If the government’s interpretation of the agency’s powers were accurate, she added, the C.D.C. could require businesses to install air filtration systems, mandate that people take vaccines, or even require “coughing-into-elbows, and daily multivitamins.”
President Donald J. Trump appointed Judge Mizelle to the bench in November 2021, after he had lost re-election. A former clerk to Justice Clarence Thomas, she was 33 years old at the time, making her the youngest person Mr. Trump appointed to a life-tenured judgeship; the American Bar Association declared her not qualified because of her lack of experience, but she was confirmed on a party-line vote.
Lawrence Gostin, a professor of global health law at Georgetown University, said that the Biden administration would have to appeal the decision if it wanted the mandate to continue. He also defended the agency’s authority to issue the mask requirement.
“If there were ever an instance where the C.D.C. has authority to act, the classic case is to prevent the interstate transmission of a dangerous infectious disease,” he said.
Judge Mizelle also faulted the agency for issuing the mandate under “emergency” procedures without delaying for public comment about the proposal — rejecting the idea that there was no time for that since the pandemic was then already a year old.
“The C.D.C. issued the mandate in February 2021, almost two weeks after the president called for a mandate, 11 months after the president had declared Covid-19 a national emergency, and almost 13 months since the secretary of health and human services had declared a public health emergency,” she noted. “This history suggests that the C.D.C. itself did not find the passage of time particularly serious.”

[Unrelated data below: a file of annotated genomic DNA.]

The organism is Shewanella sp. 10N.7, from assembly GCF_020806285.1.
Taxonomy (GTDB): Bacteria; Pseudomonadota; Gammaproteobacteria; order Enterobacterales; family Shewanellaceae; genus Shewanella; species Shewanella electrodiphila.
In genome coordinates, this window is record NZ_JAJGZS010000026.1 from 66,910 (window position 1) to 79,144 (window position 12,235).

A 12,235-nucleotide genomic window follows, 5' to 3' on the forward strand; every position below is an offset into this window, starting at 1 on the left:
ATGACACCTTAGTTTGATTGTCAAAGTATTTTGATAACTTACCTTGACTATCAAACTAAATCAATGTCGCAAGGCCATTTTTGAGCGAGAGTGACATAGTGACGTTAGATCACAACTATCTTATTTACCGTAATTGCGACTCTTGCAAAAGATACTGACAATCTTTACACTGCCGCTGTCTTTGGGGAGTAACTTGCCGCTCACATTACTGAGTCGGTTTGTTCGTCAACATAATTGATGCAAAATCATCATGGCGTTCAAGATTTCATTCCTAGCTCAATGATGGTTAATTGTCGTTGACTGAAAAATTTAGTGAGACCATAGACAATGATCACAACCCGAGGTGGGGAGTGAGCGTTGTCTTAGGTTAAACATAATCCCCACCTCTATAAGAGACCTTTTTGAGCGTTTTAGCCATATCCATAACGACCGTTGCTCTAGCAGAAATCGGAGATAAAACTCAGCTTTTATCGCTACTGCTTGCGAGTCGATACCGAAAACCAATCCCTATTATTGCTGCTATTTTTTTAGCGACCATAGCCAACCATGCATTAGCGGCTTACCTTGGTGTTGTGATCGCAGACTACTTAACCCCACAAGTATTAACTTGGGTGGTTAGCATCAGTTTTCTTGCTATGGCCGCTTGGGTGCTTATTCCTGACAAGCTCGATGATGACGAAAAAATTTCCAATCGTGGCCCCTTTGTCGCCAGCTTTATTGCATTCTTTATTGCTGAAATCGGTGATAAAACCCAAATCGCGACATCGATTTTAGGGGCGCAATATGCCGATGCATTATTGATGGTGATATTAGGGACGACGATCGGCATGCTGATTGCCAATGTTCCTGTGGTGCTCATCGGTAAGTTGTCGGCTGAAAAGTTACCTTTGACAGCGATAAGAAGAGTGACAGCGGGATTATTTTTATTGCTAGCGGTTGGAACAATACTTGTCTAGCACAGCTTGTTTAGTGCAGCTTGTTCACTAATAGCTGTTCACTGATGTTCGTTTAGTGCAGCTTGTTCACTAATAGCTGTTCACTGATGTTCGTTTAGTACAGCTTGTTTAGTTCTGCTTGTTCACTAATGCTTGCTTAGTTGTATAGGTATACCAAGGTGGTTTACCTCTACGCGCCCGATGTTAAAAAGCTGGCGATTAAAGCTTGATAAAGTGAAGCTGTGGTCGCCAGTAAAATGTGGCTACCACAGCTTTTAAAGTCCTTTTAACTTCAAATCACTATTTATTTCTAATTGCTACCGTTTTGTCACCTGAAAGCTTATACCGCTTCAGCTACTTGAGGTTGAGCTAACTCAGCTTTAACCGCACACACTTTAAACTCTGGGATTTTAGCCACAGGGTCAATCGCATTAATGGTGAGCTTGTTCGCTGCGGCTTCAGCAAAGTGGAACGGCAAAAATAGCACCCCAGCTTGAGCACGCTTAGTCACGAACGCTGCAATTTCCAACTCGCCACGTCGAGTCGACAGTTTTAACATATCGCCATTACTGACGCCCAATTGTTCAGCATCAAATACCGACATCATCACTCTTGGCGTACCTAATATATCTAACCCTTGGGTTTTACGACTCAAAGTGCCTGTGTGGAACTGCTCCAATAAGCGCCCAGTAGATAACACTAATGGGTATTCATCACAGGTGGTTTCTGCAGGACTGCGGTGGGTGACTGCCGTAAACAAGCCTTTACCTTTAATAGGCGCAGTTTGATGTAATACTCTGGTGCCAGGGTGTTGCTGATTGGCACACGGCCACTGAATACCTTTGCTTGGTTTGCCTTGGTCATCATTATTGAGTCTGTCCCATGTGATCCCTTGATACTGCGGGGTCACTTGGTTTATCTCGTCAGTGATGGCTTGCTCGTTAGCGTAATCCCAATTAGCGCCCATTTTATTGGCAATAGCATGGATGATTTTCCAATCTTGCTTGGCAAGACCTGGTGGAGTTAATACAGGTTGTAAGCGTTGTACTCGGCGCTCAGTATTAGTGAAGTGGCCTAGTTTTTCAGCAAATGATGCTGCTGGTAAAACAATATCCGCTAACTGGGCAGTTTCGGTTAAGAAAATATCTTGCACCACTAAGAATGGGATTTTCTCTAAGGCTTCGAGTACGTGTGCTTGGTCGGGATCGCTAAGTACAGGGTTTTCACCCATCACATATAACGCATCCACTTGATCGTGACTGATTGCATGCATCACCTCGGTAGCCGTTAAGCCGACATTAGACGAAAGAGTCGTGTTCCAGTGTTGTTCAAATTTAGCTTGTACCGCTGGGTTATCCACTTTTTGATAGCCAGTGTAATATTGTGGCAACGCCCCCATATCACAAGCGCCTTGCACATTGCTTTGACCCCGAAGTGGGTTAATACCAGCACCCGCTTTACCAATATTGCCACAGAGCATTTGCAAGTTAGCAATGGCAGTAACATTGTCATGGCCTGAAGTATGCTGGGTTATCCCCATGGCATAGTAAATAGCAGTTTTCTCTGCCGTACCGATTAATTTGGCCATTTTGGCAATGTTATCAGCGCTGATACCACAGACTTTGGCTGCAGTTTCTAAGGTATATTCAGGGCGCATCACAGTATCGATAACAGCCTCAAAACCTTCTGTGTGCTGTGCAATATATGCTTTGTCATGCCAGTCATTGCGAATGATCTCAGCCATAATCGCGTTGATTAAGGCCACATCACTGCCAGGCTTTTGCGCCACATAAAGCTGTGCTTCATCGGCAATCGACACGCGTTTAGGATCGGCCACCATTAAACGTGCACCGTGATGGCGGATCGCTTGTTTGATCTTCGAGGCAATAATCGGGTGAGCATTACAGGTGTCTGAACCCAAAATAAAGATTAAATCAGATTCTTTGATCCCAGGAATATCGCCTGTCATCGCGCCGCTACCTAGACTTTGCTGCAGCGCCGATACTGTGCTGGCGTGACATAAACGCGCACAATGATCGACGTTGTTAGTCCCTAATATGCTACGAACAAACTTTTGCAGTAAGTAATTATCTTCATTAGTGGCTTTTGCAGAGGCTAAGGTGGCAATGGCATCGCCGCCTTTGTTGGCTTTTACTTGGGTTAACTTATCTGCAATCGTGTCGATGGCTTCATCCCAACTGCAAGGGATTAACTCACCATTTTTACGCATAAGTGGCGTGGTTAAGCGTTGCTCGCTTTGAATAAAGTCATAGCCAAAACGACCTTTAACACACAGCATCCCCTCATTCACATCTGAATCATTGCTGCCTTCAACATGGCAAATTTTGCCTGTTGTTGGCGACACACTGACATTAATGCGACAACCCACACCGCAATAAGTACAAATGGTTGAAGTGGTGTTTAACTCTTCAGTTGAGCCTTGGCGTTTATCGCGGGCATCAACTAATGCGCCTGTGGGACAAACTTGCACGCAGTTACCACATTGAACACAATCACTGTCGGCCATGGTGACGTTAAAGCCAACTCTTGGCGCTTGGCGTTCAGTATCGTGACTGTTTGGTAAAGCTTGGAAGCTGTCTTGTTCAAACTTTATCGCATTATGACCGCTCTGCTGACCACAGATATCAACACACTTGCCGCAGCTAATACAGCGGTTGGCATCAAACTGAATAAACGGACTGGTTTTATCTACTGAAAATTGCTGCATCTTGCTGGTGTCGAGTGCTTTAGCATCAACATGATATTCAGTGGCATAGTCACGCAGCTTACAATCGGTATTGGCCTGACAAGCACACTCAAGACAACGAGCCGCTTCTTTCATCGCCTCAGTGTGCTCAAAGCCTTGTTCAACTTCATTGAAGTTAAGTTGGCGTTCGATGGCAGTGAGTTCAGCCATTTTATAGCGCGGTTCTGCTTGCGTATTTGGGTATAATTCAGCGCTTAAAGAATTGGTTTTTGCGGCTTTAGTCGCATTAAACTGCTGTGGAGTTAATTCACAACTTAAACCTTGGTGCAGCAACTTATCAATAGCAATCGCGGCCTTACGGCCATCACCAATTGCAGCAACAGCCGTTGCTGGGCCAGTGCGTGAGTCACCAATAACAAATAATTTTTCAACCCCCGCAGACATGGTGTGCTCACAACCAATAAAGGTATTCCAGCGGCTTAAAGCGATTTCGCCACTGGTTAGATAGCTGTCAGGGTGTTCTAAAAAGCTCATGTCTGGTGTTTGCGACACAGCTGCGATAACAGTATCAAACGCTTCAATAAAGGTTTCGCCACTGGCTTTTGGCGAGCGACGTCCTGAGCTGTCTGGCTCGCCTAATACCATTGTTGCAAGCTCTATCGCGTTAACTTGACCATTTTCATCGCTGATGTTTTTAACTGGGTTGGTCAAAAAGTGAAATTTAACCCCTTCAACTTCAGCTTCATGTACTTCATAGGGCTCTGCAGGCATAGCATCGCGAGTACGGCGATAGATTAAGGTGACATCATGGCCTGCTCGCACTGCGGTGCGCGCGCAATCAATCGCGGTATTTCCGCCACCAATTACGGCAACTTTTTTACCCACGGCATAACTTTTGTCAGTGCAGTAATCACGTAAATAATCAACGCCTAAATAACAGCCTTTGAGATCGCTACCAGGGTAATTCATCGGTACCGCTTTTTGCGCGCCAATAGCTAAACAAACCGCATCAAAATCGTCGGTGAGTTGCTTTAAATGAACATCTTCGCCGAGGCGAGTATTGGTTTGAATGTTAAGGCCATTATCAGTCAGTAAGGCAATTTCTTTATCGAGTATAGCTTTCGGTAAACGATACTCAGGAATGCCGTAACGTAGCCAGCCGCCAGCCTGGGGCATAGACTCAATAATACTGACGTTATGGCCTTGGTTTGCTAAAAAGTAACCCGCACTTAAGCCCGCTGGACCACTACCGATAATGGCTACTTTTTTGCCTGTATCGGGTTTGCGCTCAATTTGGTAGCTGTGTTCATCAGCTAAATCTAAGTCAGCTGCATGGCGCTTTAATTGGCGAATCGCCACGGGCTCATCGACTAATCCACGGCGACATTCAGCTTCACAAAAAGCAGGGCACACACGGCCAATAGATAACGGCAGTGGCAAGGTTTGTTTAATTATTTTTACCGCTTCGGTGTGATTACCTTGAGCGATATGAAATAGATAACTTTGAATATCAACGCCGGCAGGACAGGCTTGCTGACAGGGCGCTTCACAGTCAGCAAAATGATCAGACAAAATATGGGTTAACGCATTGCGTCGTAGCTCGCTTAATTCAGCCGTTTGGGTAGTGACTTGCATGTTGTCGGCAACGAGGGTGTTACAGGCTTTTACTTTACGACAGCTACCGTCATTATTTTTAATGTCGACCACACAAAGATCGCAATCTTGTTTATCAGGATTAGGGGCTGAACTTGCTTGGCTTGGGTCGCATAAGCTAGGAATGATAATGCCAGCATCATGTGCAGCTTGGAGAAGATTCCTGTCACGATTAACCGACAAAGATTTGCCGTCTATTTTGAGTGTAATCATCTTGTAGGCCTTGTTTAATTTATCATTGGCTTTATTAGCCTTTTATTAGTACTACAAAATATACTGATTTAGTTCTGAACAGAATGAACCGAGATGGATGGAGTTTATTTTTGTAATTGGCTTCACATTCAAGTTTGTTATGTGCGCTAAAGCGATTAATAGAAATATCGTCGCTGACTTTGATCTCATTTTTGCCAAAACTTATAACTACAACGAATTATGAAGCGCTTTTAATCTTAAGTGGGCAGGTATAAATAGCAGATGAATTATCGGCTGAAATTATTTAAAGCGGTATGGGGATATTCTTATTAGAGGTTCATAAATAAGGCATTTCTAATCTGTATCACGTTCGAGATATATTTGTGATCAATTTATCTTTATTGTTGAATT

In stressing that 11 months had passed since “the president” had declared a national emergency, Judge Mizelle did not address the fact that a different administration had just taken office.
As of Sunday, there was an average of more than 37,000 new cases a day, an increase of 39 percent from two weeks ago, according to a New York Times database. Though the figure remains far lower than the peak of the winter surge driven by the Omicron variant, experts believe that new cases are increasingly undercounted with the rise of at-home testing.
On Sunday, Dr. Ashish K. Jha, the new White House Covid-19 response coordinator, said the C.D.C. had “made it very clear that they needed 15 days to assess the impact of BA.2 on hospitalizations, deaths, to see if there’s a substantial increase in severe disease.”
“My expectation is that we’re going to gather that data and within a couple weeks we’re going to make a more durable decision,” he said on ABC’s “This Week.”
Judge Mizelle had personal ties to the Trump administration. She is married to Chad Mizelle, who was a lawyer in the Trump White House. In 2019, the White House purged most of the top leadership of the Department of Homeland Security. As part of that shake-up, Mr. Mizelle was installed as the acting general counsel of the Department of Homeland Security, where he signed off on a restrictive new policymaking it harder for migrants to obtain asylum.
Noah Weiland, Ana Ley and Adeel Hassan contributed reporting.